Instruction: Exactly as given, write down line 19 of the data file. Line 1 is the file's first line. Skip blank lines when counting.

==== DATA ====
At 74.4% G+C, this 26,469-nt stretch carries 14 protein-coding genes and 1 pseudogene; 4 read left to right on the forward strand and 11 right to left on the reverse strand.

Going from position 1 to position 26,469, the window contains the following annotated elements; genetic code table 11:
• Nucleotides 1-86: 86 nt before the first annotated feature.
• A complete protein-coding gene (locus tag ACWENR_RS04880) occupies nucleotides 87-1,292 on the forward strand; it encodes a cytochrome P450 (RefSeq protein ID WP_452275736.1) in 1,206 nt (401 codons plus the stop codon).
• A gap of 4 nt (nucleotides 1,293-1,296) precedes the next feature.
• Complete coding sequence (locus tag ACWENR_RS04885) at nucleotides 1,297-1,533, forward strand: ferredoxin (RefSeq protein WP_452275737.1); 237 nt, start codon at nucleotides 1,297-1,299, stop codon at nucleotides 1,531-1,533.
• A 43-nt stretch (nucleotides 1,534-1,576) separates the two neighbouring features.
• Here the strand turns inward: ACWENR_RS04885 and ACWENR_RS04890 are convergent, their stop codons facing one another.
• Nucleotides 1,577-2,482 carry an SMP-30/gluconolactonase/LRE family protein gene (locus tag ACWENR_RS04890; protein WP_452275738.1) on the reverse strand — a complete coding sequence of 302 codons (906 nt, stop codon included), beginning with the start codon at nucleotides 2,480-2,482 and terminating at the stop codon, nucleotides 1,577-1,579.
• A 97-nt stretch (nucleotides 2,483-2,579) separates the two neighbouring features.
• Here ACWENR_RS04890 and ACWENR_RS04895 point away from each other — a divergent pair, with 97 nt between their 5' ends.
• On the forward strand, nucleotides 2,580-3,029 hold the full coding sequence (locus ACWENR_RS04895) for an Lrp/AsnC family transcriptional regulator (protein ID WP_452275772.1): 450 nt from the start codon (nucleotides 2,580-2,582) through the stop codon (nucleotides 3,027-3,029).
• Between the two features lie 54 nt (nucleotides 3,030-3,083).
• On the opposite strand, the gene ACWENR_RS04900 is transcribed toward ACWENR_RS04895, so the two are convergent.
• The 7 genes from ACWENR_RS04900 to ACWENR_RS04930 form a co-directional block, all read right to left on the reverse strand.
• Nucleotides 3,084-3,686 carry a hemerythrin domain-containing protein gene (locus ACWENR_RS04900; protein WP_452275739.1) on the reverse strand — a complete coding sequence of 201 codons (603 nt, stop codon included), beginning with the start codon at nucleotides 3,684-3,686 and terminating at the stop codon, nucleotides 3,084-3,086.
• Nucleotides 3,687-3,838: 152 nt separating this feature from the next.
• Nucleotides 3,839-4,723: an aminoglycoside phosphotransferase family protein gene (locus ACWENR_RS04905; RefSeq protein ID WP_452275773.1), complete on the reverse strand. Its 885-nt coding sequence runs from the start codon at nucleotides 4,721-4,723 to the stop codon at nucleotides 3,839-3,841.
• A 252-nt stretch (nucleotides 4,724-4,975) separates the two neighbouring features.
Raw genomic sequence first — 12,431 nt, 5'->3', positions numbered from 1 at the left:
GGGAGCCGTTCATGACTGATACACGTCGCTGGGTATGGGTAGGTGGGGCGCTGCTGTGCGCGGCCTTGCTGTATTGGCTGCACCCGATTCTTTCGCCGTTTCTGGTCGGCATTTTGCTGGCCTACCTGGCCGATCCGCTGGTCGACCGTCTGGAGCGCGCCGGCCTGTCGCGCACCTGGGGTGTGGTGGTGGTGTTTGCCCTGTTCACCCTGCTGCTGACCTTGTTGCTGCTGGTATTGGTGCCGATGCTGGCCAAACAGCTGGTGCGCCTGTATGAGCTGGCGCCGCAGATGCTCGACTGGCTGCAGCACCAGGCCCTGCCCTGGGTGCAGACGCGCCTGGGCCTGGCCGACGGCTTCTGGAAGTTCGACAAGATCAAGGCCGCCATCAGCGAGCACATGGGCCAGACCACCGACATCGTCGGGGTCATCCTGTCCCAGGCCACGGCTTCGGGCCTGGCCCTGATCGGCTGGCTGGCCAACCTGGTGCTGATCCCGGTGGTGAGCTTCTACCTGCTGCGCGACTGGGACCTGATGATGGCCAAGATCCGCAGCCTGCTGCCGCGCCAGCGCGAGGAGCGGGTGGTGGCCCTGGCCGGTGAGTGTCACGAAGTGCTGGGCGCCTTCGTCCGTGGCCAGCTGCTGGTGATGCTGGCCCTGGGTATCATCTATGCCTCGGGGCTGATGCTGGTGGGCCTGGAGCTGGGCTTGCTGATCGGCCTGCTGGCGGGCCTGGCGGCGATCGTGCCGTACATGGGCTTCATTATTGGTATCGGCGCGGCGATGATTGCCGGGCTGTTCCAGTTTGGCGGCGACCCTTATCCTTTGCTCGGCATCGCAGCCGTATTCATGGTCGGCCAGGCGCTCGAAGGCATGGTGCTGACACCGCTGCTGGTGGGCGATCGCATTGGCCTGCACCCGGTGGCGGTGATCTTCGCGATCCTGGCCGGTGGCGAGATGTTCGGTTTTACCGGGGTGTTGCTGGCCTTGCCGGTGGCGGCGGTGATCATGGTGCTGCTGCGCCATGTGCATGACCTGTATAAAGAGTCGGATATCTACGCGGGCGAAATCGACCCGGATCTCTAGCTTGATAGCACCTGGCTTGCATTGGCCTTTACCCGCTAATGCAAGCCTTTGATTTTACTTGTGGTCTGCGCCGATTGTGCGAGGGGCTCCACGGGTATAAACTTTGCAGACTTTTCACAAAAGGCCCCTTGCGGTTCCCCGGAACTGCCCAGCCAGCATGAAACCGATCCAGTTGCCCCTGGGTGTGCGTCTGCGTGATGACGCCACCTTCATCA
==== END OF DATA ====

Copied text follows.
• A 252-nt stretch (nucleotides 4,724-4,975) separates the two neighbouring features.